7. The requirement has been troublesome and has led to critical situations, budget overruns, or customer dissatisfaction on a previous project in a similar context.
Using these requirements, you can evaluate each issue in the backlog against these criteria (this is not a quantitative technique, but the Architectural Significant Test merely makes previously tacit knowledge explicit (“worst first”)).
Tools / TrialMocks Server Website
Defining API responses in the earliest stages of development improves communication between team members and aligns their expectations. Controlling responses improves development flow and avoids early dependencies with the team developing the API. It also improves testing of error cases or other cases that are usually difficult to reproduce in a real API.
Mocks Server allows you to define many different responses for the same route. So you can change the entire behavior of the mocked API by simply changing the response of one or more routes while the server is running.
Managing different responses for the same route and the ability to store different collections makes it easy to switch between many predefined API state simulations.
This is perfect for developing an API client, because the interactive CLI can be used to change all API responses at once, or a single response without changing the code. And it's also perfect for running tests, because the different collections of route variants can be used to test different scenarios.
Domain Graph Service Framework
Languages & Frameworks / AssessDGS Framework Website
Netflix has been developing a GraphQL framework for Spring Boot for the last few years. They have decided to release this project as open source. It is said to be the best way to implement GraphQL servers in Java.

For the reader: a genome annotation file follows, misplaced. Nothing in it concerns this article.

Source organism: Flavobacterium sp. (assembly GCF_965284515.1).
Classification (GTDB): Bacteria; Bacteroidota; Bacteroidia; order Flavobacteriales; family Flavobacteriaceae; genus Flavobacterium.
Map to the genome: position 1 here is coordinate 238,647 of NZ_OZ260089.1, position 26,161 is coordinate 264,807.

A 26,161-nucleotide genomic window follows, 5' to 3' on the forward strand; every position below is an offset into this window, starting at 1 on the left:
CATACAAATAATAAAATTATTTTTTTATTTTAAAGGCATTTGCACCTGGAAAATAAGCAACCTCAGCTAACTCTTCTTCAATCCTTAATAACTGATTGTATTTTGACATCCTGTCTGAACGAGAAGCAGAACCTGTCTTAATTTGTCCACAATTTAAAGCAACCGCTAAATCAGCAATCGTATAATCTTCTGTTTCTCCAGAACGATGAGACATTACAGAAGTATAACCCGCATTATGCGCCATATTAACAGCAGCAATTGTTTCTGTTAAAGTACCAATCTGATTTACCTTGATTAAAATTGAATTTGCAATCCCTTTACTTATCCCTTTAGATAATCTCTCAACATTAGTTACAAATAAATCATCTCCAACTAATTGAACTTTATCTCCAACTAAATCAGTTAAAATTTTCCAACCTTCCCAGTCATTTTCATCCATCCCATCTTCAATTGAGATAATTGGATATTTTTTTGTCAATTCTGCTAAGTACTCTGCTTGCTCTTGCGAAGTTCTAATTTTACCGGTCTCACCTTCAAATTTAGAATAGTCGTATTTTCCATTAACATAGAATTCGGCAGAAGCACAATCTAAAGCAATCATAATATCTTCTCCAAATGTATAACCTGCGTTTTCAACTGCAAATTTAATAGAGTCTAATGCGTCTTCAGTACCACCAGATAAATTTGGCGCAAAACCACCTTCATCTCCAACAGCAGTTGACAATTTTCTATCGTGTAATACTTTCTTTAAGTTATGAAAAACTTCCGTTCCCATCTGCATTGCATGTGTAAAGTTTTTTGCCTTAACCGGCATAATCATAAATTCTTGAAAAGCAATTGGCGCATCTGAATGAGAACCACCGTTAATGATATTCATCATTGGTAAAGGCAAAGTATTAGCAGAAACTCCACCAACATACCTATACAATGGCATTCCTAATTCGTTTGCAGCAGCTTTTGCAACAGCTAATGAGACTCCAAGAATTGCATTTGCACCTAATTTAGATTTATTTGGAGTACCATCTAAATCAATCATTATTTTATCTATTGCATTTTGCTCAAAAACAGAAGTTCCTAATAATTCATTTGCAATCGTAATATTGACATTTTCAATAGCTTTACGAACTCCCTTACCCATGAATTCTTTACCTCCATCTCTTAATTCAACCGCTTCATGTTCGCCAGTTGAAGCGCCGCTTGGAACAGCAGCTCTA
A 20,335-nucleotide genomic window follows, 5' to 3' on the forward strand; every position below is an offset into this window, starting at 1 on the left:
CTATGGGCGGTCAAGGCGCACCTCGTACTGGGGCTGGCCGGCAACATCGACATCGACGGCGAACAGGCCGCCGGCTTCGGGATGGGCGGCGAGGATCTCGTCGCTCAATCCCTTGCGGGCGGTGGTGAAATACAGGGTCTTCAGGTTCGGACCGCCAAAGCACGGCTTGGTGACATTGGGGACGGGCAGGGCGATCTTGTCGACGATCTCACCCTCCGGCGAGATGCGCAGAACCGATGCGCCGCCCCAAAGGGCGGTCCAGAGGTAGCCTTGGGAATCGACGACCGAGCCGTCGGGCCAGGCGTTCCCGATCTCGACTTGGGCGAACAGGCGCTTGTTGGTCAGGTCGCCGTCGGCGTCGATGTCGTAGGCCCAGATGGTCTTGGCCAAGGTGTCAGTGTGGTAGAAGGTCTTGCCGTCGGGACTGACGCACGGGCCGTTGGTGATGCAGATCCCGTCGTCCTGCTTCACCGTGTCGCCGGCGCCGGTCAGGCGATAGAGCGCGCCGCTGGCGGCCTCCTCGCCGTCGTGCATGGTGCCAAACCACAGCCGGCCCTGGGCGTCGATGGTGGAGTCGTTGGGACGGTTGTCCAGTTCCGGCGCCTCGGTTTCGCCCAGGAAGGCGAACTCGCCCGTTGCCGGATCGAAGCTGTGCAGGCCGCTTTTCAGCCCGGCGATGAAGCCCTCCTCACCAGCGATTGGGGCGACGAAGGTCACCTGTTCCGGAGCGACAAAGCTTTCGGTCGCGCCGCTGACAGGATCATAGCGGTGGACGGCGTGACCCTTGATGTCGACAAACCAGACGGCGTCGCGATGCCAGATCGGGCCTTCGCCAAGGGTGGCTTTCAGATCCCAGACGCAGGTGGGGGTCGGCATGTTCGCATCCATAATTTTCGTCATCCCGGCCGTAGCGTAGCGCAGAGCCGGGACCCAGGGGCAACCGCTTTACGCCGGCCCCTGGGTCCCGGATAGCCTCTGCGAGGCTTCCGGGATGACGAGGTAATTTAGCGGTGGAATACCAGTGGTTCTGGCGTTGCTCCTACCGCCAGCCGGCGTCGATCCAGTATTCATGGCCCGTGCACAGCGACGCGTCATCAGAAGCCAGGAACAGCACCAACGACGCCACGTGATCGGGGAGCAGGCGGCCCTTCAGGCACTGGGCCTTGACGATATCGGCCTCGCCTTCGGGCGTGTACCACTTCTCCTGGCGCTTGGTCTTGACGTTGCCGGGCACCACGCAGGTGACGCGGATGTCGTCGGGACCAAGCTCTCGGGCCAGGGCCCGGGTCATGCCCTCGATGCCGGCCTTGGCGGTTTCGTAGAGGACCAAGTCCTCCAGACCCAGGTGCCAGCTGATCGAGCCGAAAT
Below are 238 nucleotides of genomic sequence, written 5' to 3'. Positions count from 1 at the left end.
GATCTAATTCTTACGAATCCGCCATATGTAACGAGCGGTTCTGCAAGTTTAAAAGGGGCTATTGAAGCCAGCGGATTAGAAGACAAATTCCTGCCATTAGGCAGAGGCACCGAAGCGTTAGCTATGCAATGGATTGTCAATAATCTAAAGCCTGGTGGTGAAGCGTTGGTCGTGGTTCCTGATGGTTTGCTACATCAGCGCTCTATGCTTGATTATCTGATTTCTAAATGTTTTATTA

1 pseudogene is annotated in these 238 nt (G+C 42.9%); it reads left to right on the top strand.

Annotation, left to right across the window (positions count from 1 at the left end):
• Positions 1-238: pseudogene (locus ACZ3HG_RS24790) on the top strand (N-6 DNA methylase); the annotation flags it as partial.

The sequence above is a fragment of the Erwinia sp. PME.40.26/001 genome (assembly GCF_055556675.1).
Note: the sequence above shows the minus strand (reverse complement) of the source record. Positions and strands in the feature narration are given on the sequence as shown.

The Domain Graph Service framework is easy to use, has many features and is well supported. DGS is a good choice for any Java developer who wants to build a GraphQL server. Thanks to the annotation-based Spring Boot programming model, it is easy to use and offers a wide range of features, including test framework, code generation, federation, security, subscriptions, file uploads, error handling and many extension points.
The focus is on a great developer experience, while it is also battle-tested by Netflix.
Languages & Frameworks / TrialCloudEvents Website
Events are everywhere. However, producers of events tend to describe events differently.
Since there is no standard for describing events, developers have to keep learning how to use events. This also limits the potential of libraries, tools, and infrastructures that support the delivery of event data in different environments, such as SDKs, event routers, or tracing systems. The overall portability and productivity that can be achieved with event data is hindered.
CloudEvents is a specification for describing event data in common formats to ensure interoperability between services, platforms, and systems.
Event Formats specify how to serialize a CloudEvent with certain encoding formats. Compliant CloudEvents implementations that support those encodings MUST adhere to the encoding rules specified in the respective event format. All implementations MUST support the JSON format.
For more information on the history, development and design rationale behind the specification, see the CloudEvents Primer document.